He likely drove right past the King Soopers where I regularly do my grocery shopping en route to the King Soopers he attacked just a few minutes away.
In between these two incidents, over 30 shots were fired outside of the gym where I frequently worked out during the pandemic, and whose outdoor pool was a regular hangout for me and the girls the summer before Covid hit.
When I say that these shootings hit close to home, I mean it literally.
Though an uptick in violence nationwide has made national news recently, these sorts of incidents have been a regular feature of life here in Colorado pretty much since the beginning.
Just a few weeks after we arrived, someone walked into a nearby Walmart with a gun around 6:15pm and started randomly shooting people. He fled the scene and was arrested just two miles from our AirBnB.
Another woman was killed outside a dentist office where she was taking her kids for an appointment in an apparent case of road rage. The dentist office we take our kids to is just half a mile away.
Two more folks were shot just outside of Coors Field, just before noon, a place where I’d regularly take lunchtime walks when I worked in the city.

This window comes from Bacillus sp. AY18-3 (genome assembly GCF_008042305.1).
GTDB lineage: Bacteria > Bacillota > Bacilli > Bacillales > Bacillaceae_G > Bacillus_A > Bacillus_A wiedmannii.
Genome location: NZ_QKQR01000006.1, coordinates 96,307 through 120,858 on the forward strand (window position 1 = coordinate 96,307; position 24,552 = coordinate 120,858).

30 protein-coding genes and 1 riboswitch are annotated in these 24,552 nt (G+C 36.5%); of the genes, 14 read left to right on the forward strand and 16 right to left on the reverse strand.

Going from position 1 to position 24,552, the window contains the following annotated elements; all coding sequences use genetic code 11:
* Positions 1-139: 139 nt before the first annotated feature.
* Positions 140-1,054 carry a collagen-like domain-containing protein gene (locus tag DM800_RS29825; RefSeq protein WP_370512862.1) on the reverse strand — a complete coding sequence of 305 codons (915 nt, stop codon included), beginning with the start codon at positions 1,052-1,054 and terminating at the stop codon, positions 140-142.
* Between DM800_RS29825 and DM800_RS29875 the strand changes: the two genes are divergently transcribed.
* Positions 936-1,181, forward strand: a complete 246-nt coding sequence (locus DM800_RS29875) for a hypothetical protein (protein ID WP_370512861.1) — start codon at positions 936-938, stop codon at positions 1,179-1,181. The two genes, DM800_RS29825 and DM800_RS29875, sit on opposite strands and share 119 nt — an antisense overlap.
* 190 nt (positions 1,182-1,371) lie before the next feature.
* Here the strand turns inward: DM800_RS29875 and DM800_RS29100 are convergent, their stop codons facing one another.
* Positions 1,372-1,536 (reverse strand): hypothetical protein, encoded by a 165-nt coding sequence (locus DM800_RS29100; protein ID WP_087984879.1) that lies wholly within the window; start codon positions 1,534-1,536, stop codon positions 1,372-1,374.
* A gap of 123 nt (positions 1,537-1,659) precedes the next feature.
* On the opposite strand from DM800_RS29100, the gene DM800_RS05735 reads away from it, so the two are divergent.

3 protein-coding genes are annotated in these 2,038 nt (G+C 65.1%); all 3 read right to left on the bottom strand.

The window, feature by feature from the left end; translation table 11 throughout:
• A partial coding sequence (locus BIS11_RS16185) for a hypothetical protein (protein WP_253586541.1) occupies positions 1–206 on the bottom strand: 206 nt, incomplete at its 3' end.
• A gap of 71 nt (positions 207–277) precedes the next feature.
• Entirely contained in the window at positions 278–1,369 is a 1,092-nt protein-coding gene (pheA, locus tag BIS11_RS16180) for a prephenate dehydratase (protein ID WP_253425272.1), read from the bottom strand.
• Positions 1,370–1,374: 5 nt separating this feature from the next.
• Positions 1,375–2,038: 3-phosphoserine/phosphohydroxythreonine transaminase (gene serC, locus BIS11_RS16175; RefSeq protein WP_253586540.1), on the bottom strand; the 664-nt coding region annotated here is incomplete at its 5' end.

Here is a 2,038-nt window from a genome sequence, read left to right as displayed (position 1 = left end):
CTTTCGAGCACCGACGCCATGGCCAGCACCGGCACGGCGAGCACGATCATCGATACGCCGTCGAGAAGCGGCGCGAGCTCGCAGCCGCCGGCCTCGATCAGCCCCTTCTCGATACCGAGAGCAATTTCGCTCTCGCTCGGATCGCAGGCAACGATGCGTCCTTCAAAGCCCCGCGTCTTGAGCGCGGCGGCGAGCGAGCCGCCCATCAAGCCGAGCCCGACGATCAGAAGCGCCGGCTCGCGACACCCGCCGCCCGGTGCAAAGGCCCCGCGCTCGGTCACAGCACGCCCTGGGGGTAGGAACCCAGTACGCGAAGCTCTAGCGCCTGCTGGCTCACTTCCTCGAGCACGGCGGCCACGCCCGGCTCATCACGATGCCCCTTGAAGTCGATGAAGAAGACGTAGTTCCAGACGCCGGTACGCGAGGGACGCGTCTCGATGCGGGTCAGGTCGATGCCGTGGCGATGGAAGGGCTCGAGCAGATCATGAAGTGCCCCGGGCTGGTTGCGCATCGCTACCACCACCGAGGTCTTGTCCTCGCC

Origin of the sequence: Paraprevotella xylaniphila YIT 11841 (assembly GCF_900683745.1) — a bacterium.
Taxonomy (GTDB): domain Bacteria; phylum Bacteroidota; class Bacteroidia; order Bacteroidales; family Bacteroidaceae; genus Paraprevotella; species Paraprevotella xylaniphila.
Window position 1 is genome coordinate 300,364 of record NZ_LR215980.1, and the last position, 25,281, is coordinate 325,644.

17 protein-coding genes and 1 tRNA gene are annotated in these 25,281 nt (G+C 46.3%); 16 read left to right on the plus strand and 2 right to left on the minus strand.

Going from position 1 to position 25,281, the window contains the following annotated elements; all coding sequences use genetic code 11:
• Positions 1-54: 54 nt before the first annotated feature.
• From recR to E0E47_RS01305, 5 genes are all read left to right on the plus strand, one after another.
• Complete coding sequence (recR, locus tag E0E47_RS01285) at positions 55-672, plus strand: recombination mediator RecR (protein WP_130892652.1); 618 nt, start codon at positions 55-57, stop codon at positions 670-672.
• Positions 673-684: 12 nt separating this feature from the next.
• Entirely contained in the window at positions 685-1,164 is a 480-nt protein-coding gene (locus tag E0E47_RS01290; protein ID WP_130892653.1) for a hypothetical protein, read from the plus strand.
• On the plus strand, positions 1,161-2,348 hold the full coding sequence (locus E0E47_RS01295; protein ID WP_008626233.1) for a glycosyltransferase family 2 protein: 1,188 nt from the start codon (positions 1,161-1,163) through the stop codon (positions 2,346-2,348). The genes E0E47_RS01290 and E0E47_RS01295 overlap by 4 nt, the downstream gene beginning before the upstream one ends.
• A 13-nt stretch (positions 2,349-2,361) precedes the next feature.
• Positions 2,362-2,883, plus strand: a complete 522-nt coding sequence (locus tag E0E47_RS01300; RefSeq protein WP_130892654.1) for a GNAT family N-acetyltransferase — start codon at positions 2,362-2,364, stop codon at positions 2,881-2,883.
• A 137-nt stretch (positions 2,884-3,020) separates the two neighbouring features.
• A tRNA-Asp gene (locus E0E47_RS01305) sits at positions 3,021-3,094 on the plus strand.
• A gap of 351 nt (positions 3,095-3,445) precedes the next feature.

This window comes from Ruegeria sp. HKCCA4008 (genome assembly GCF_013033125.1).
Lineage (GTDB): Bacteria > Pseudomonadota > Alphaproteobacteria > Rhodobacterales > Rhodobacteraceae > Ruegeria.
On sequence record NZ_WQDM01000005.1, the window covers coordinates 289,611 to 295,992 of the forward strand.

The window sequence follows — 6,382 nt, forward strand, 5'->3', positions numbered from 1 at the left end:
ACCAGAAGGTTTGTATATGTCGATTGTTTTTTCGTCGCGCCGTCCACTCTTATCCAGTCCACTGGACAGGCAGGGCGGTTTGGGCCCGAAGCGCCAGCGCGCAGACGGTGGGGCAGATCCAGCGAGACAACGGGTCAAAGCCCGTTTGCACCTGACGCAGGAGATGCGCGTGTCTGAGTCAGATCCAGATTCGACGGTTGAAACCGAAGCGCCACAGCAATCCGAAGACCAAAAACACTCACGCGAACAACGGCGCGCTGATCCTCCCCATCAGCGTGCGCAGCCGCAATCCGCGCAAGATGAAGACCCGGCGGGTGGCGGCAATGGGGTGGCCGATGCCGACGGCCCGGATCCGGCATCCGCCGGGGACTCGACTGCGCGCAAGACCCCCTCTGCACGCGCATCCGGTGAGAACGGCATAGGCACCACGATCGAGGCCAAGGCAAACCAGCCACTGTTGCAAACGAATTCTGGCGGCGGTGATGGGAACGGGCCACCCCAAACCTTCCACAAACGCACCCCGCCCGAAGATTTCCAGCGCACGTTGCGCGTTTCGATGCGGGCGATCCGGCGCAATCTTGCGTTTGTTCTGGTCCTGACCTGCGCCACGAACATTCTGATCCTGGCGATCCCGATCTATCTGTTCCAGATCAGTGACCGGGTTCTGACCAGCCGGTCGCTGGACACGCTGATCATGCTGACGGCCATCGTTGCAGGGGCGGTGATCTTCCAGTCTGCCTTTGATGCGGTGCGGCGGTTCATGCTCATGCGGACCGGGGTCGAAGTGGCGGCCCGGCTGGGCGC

This other guy went on a “crime spree” before shooting it out with police at a gas station where I might very well have been pumping gas.
These are a few examples, and I could find others. Zooming out a bit, this guy was killed by police after showing up at the hospital where my sister-in-law and her husband both work. This happened Friday, after I’d already had the idea for this piece.
I have had to come to terms with the idea that I might very likely be in proximity to one of these shootings one day. I’ve had to think through how I would respond, where I might hide, where I might run, how to keep my family safe, etc.
More than one friend from back east has asked me, “What the heck is going on out there?”
I honestly don’t know.